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Brainstorming is a technique used to generate ideas or solutions spontaneously. By design, brainstorming is a participative activity focused on gathering diverse viewpoints without constraints, limitations, or judgment, facilitating the thinking process. Brainstorming can lead to improved techniques, new products or services, or a unique way to approach and develop solutions to known problems. Indeed, brainstorming has been the catalyst behind everyday modern-day conveniences such as crowdsourcing, food delivery, home and vacation rentals, and prescription delivery.
Brainstorming is an effective method for identifying potential cyber risks. Many cyber threats are identified from known exposures and operational gaps, which could be sourced from vulnerability lists, penetration test results, or during an incident investigation. While these exposures are vitally important to the cyber risk management process, it is also essential to identify and understand potential cyber risks that may not be apparent. By bringing a diverse group of stakeholders together from across the organization in a brainstorming activity, various views, expertise, and knowledge can reveal a substantial range of exposures for consideration that might not otherwise be identified.
During a brainstorming session, the participants need to think creatively about specific cybersecurity scenarios that the participants feel the company is susceptible to and/or that could have a significant impact on the company. The participants should adopt the perspective of “assumed compromise”, that is, try to identify things that are possible, even if they are not probable.
Brainstorming focuses on idea generation without the immediate burden to solve a problem or implement a process.
In a structured brainstorming session, participants meet in a workshop or group setting, and ideas are solicited by facilitators or project leads in a structured or sequential order, providing an opportunity for each participant to either provide input or “pass” their chance to the next participant. Every participant has an equal opportunity to participate and can build collaboratively on ideas that have already been generated. In the Axio Cyber Risk Quantification Method, one or more structured brainstorming workshops are conducted with diverse participant groups to create an initial list of cyber risks to be considered in subsequent steps in the CRQ Method. However, keep in mind that structured brainstorming activities may constrain spontaneity and may discourage participation from less assertive participants who are not inclined to contribute in a group environment, particularly if participants come from different organizational levels.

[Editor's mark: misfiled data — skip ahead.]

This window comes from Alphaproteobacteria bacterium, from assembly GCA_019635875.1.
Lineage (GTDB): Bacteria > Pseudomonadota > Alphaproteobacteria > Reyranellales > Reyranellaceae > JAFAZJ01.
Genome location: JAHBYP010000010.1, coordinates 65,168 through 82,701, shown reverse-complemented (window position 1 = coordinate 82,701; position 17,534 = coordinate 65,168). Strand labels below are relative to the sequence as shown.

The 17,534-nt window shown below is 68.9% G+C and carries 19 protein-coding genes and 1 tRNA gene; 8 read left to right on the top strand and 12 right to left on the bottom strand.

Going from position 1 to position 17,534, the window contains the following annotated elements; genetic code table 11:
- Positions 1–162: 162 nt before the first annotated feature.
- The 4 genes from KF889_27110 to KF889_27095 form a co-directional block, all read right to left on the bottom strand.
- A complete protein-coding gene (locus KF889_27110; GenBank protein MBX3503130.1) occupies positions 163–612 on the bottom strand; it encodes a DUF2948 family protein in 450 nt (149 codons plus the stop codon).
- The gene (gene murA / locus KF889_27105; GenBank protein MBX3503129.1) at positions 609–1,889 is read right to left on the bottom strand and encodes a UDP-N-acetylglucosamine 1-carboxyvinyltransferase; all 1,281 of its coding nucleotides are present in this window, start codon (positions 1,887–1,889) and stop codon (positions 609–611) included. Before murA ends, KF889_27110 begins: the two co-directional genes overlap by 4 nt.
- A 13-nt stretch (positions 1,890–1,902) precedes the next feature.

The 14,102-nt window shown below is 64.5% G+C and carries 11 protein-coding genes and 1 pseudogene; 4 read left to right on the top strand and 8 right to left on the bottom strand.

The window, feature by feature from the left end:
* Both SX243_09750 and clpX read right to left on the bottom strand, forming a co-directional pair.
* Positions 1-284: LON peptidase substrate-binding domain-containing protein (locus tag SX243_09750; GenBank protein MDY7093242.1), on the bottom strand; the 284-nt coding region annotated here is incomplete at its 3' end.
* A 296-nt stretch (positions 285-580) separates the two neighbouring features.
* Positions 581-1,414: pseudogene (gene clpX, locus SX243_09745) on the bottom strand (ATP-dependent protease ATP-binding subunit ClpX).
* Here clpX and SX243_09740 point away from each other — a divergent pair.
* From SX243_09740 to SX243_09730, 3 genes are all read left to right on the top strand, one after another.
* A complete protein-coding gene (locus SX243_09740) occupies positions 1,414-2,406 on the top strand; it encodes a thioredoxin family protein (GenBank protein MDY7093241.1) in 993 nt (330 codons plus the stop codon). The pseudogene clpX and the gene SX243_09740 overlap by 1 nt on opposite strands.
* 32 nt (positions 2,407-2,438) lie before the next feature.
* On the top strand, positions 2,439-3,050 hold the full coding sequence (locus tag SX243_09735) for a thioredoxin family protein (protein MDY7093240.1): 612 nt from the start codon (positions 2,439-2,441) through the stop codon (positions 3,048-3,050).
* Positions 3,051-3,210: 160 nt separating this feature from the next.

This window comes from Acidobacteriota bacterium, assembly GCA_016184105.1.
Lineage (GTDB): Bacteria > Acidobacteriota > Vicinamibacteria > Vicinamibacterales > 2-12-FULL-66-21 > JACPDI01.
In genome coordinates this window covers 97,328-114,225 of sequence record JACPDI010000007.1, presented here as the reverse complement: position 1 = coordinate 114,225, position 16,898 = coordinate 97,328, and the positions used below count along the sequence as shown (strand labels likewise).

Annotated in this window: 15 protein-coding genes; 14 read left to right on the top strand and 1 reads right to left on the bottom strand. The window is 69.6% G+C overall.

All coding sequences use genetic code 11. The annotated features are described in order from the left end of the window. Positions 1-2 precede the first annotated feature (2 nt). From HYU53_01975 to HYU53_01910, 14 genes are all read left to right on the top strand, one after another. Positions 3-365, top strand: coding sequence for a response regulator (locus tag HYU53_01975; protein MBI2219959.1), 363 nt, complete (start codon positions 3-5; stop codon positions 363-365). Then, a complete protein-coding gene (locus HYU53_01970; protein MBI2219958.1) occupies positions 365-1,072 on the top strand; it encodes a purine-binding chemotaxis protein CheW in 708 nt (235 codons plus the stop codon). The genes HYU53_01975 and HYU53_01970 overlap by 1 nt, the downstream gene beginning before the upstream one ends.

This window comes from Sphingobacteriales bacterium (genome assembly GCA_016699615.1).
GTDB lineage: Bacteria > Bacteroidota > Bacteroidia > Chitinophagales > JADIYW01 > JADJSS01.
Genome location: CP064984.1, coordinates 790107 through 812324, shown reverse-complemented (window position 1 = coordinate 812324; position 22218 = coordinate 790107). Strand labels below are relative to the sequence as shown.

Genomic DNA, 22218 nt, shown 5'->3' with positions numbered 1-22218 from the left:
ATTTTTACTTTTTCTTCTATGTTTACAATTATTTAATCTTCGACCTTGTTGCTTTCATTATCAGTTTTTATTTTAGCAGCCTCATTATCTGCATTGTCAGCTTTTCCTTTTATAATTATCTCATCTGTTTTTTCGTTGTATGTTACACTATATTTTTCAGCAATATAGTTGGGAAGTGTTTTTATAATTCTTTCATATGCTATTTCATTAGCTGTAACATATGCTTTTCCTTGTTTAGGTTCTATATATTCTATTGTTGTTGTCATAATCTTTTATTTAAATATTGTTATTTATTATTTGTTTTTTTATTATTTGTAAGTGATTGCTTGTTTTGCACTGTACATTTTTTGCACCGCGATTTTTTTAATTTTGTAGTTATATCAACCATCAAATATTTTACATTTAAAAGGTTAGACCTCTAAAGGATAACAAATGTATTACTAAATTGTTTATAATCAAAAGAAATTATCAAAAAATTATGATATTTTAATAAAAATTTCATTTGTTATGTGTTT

In an unstructured brainstorming activity, participants are given the ability to think and contribute spontaneously. There are two ways to conduct an unstructured brainstorming activity.
Facilitated workshop or group: In this method, participants meet in a workshop or group setting, and ideas are solicited as they come to mind, with facilitators and project leads documenting ideas for participants to reflect and build upon. This results in improved collaboration and process flow because no participant is required to provide input on demand, and engaged participants can offer more of their ideas. However, participation may still be a barrier for those who could be more confident engaging in a group environment. Ideally, if CRQ workshops are performed in a group setting and initial rounds of idea generation can be structured, allowing later for more unstructured activity.
Individual contributions: An unstructured brainstorming activity can also be performed outside of a group or workshop setting. In this method, participants are provided instruction on the CRQ Method and the purpose of the brainstorming step and then are asked to generate their ideas on their own time. Providing participants time to think can result in more robust idea submission, particularly for those more inclined to participate as individuals without the pressure of performing in a group setting. This method can also extend the time to gather ideas rather than constraining the brainstorming activity to a set start and end time. A limitation of this process is that the lack of collaboration can affect the ability to build on suggested input from other participants. But this can be compensated for by bringing participants together after individual brainstorming and presenting the results anonymously in a recap workshop where additional ideas can be generated and considered.
Regardless of the method used, there are a few fundamental rules for effective brainstorming:
There are no right or wrong answers. All ideas are considered viable input to the larger CRQ Method. Activities later in the CRQ Method will further explore brainstormed ideas and add details needed for consideration for quantification.
Ideas should be captured as the participant intended. Avoid adding details for “shaping” what the participant provides.
Avoid criticizing ideas as they are presented. This can have the effect of stifling participation and negatively impacting the results of the activity.